8 Bands Still Making Vital Music in Their 40s

8 bands still making interesting, relevant art in their 40s and beyond

There’s a reason why “dad rock” is so often used as a derogatory term by music critics. Indie Rock just doesn’t seem to age very well. For the artists below however, 40 has proven to be a ‘just another decade.’ These are 8 bands still making interesting, relevant art in their 40s and beyond.

Stars: Stars just keep doing their thing. Though they may never surpass their 2004 masterpiece Set Yourself on Fire, the Montreal-based indie pop dramatists have continued to add excellent work to their considerable musical canon. After 2012’s upbeat LP The North—one of their best offerings in years—anticipation is high for whatever is next. Stars enter the studio to start work on their eigth album this month.


 

The National: Success didn’t come fast for this quintet, but perseverance, brotherly love (the band is composed of two sets of brothers) and a stream of great albums, finally took them over the top in 2010 when their release High Violet earned them a place on several high-profile year-end best of lists. Since then, they have only further cemented their place upon indie-rock mount Olympus. Muscular, atmospheric and ever anchored by the ragged baritone and Springsteen-earnestness of Matt Berninger, The National is in undoubtedly still in their prime.


 

Pharrell: It may come as a surprise to some, but Pharrell is now in his fifth decade of life. The baby-faced Renaissance man has been producing (as one half of The Neptunes), rapping, and singing that signature falsetto since the 90s, but never has he found as much success as this part year. Hot off mega-collaborations with Daft Punk and Robin Thicke, Pharrell released GIRL in December of 2013—his first solo album in eight years—to critical and commercial success.


 

Beck: Since bursting on the scene in 93’ with the single “Loser” (a potent mixture of lo-fi hip hop and blues), Beck has been consistently putting out challenging, critically lauded work with a healthy dose of radio hits sprinkled throughout. After a six-year break from recording as Beck, the once homeless musician from New York’s anti-folk scene returned this February with another excellent LP Morning Phase.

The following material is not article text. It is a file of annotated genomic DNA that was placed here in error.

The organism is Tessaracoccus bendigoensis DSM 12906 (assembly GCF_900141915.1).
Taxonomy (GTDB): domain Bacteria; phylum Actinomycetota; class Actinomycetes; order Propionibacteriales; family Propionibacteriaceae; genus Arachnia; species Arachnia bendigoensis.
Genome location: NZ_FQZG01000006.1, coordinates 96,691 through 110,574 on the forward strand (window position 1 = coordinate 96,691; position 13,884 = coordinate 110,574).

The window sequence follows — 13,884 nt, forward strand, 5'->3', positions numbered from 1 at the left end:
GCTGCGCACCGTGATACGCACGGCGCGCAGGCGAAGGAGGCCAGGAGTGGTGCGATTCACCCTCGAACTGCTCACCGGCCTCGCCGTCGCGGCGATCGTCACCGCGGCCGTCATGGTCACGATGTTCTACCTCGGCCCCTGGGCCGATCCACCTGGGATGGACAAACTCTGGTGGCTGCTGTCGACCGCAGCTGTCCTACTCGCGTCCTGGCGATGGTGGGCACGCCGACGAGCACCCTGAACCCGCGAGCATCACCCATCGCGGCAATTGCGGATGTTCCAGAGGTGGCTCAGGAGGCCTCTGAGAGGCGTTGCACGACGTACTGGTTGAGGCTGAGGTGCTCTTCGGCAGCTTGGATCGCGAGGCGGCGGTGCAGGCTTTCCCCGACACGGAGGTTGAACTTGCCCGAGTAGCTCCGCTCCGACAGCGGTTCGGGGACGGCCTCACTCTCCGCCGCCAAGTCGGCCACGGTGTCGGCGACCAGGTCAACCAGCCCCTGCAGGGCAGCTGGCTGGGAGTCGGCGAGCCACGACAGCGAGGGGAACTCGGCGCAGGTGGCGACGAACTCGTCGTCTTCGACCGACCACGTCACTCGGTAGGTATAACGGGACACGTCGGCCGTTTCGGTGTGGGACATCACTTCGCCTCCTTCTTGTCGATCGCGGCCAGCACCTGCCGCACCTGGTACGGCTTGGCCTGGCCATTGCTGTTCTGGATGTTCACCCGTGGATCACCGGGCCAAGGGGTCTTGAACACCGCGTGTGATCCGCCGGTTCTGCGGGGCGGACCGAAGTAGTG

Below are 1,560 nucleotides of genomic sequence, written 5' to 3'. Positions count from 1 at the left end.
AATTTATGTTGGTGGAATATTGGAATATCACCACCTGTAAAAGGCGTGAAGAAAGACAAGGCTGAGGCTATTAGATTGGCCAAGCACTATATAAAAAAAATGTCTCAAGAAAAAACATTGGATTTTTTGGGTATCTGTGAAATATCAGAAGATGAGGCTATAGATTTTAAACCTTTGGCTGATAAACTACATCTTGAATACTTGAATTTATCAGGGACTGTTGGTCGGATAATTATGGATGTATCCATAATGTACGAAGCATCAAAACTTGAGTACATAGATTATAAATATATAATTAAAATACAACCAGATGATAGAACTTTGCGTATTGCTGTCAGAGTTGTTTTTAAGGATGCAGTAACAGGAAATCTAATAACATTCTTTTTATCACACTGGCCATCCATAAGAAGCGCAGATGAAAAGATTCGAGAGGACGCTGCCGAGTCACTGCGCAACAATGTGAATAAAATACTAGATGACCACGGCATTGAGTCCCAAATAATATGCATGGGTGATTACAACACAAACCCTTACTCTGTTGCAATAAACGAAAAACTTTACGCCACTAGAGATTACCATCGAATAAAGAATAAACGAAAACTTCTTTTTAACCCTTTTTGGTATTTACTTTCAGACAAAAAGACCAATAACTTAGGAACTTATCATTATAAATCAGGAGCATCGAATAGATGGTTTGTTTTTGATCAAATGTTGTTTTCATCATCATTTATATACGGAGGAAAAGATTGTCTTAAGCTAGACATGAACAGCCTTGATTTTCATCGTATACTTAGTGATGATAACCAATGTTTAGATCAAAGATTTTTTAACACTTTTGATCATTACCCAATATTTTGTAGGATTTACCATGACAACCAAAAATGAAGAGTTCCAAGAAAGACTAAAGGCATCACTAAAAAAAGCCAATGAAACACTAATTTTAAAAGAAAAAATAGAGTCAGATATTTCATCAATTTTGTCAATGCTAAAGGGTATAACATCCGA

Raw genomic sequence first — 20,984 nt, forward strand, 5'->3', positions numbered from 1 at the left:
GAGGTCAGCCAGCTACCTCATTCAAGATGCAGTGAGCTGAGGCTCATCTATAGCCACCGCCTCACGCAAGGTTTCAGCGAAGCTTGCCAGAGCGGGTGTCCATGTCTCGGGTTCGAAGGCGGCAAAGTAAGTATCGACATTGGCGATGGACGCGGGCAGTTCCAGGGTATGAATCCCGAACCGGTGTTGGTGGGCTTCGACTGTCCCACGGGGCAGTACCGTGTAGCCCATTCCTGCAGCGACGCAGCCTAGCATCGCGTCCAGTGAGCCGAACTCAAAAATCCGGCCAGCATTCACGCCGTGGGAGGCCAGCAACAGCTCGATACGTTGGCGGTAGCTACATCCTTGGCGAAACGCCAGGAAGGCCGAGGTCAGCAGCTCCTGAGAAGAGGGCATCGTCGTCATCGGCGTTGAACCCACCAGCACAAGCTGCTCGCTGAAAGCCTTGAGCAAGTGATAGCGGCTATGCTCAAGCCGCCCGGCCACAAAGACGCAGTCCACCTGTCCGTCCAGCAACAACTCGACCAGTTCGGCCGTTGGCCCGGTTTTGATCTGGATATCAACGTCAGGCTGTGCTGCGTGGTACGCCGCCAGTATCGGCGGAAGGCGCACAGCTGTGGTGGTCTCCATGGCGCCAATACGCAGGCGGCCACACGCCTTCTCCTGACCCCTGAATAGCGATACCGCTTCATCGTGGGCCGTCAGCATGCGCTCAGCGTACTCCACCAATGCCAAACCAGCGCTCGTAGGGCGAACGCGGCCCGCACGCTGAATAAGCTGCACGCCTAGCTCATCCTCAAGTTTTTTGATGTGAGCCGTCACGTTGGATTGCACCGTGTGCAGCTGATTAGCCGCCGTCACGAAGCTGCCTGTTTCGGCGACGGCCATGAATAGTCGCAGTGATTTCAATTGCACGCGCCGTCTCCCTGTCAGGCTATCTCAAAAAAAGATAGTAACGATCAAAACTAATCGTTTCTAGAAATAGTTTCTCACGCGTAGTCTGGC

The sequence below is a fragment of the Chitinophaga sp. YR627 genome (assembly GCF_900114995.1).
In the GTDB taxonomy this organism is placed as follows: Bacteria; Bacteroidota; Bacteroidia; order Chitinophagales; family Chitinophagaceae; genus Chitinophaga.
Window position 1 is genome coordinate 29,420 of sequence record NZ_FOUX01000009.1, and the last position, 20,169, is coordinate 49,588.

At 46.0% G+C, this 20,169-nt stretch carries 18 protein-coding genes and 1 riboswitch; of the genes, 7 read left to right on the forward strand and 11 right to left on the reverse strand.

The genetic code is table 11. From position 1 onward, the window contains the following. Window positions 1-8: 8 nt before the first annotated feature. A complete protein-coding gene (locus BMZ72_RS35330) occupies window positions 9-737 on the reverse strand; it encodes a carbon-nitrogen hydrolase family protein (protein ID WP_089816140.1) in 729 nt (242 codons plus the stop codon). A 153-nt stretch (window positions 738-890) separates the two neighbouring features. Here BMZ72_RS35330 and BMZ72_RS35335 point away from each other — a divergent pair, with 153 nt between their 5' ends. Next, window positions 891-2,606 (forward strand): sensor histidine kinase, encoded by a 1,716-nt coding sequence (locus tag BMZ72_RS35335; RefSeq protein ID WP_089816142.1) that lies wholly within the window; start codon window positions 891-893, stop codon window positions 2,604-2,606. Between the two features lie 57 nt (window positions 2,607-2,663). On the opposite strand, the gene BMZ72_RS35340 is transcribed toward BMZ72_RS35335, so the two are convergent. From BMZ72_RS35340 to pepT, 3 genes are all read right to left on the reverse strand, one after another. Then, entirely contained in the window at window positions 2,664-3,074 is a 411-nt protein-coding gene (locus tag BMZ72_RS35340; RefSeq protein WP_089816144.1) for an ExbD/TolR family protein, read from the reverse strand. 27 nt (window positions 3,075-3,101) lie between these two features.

Radiohead: As long as Radiohead keeps making music, there’s a pretty good chance it’s going to be better than anything else happening at the time. With Thom York and the gang now in their mid-40s, members have been focusing more and more on projects outside the group (Atoms for Piece for Thom, movie scoring for Johnny Greenwood). Make no mistake though; they are still on another level.


 

Sun Kil Moon: Mark Kozelek may never become a household name like his good friend Ben Gibbard (Death Cab For Cutie, The Postal Service), but he has more than earned a reputation as one of the most talented and unique solo artists of the past 20 years, cultivating a diehard community of fans in the process. A remarkable poet, with underrated guitar chops and unparalleled ability to communicate sadness (as well a wide range of other complex emotion) through music, Kozelek’s 40s have proven a surprisingly fecund period. If you like Elliot Smith, Chad Van Gaalen or good acoustic-based music in general, give Sun Kil Moon a try.


 

The Flaming Lips: Wayne Coyne and the gang have been rocking out in giant see-through balls and face paint for a hot minute now. Wildly experimental but with just the right amount of poppy pay-off, The Flaming Lips have only seemed to grow as creators in the last decade. After 2009’s brilliant full-length Embrionic the band found new life as kings of the far leftfield, indie avant-gardist scene. Releases since, have been equally terrific.


 

Nick Cave: At 56, Cave is the senior Patriarch of the list. He certainly does not lack for energy though. Now celebrating at least his 30th consecutive year as the coolest dude in alt music, the Australian born playwright, actor, and rock n’ roll orator, has (instead of resting on his laurels) spent his 50s experimenting with new sounds and genres. Traditionally a pianist, Cave thought he’d teach himself guitar seven years ago to better soundtrack his ferocious new project Grinderman. The results were typical Nick Cave: catchy, gauche, and ultimately deeply satisfying.


 

Honourable Mentions: Queens of the Stone Age, Jason Collett, Cat Power, Spoon, David Bowie